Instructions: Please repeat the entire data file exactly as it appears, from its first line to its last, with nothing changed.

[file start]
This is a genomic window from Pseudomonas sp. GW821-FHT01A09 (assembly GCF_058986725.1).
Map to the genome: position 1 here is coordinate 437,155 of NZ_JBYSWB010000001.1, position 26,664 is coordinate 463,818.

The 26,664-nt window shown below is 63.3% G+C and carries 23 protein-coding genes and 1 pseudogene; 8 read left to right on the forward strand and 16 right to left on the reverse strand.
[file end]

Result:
This is a genomic window from Pseudomonas sp. GW821-FHT01A09 (assembly GCF_058986725.1).
Map to the genome: position 1 here is coordinate 437,155 of NZ_JBYSWB010000001.1, position 26,664 is coordinate 463,818.

The 26,664-nt window shown below is 63.3% G+C and carries 23 protein-coding genes and 1 pseudogene; 8 read left to right on the forward strand and 16 right to left on the reverse strand.